Long tubing

The tank will come with long extension tubing. This connects to the cylinder and to your baby's nasal prongs. It lets you move around the house without moving the oxygen tank.

Photo of a large oxygen tank

Large oxygen tank

Small travel cylinder

You will also get a smaller travel cylinder. You can take this out of the house in the car or the pram. A member of your healthcare team will show you how to use the oxygen cylinders before you leave hospital.

Photo of a small travel cylinder

Small oxygen tank

Oxygen concentrator

In other parts of Aotearoa New Zealand, an oxygen concentrator will deliver oxygen to your baby. If you use a concentrator, you will also have a small oxygen cylinder for backup in case there is a power cut. You can also use the small cylinder for travelling in the car or pram.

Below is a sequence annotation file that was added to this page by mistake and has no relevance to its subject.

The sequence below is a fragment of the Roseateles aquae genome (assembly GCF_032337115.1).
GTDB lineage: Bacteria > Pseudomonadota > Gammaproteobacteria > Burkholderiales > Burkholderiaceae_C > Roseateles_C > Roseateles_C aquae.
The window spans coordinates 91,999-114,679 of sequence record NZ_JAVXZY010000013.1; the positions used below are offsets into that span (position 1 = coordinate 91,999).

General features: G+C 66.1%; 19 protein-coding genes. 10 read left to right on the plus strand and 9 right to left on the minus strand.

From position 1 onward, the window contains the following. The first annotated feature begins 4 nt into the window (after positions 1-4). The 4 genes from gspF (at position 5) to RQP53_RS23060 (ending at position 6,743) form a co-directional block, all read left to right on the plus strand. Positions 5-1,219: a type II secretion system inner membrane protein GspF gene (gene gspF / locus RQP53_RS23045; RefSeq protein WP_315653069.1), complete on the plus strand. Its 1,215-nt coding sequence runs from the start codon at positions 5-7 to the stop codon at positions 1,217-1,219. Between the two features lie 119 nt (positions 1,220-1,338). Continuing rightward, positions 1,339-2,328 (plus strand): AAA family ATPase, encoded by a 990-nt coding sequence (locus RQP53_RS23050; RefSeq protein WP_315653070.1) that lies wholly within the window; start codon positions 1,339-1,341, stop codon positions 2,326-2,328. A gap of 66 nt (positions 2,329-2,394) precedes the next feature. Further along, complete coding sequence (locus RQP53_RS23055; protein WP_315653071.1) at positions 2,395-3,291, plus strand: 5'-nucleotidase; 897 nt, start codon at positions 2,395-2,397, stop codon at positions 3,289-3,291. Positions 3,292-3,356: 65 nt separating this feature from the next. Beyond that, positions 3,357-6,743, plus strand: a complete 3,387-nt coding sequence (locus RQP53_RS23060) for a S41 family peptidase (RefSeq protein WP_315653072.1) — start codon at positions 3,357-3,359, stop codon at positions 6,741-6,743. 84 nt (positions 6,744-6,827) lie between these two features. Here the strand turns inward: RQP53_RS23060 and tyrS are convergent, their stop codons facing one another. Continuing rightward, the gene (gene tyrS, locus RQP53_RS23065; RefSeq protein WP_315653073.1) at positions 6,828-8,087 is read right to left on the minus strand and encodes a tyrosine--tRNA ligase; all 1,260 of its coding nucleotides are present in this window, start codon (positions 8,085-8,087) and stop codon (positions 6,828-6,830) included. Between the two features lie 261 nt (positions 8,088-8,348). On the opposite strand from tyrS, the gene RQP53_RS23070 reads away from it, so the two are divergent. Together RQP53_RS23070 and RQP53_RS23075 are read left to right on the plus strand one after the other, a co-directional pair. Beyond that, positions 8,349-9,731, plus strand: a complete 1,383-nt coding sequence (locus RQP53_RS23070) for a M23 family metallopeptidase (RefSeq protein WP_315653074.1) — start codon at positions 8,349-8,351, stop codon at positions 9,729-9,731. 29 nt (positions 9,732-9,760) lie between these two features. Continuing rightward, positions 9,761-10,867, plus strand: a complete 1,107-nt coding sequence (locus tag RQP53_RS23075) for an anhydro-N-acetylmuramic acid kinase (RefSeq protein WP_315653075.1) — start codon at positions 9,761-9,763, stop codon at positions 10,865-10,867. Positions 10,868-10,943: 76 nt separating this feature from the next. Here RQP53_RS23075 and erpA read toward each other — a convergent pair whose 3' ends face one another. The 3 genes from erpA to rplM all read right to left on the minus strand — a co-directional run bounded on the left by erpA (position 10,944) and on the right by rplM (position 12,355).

An oxygen concentrator works by drawing in the air that we all breathe and removing part of the air called nitrogen. This increases the oxygen levels and delivers purified oxygen to your baby.

Make sure you let your power company know that your baby is using home oxygen in case of a power cut.

Home oxygen equipment

How much does it cost to run an oxygen concentrator?

The power to run the oxygen concentrator costs approximately $1 to $2 a day. It is worth talking to your local Work and Income New Zealand (WINZ) office about whether you can get funding for this. Speak to your homecare nurse about getting a letter of support for both your power company and WINZ. In some regions of Aotearoa New Zealand, healthcare providers only use oxygen cylinders. They will deliver these to your home for free.